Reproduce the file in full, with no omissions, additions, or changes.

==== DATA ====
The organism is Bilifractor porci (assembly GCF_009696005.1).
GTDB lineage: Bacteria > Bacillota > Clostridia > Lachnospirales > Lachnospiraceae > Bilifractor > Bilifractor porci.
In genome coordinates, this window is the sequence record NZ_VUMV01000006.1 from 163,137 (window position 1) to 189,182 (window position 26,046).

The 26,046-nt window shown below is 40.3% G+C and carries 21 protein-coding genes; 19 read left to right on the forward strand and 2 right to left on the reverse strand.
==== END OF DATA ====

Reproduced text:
The organism is Bilifractor porci (assembly GCF_009696005.1).
GTDB lineage: Bacteria > Bacillota > Clostridia > Lachnospirales > Lachnospiraceae > Bilifractor > Bilifractor porci.
In genome coordinates, this window is the sequence record NZ_VUMV01000006.1 from 163,137 (window position 1) to 189,182 (window position 26,046).

The 26,046-nt window shown below is 40.3% G+C and carries 21 protein-coding genes; 19 read left to right on the forward strand and 2 right to left on the reverse strand.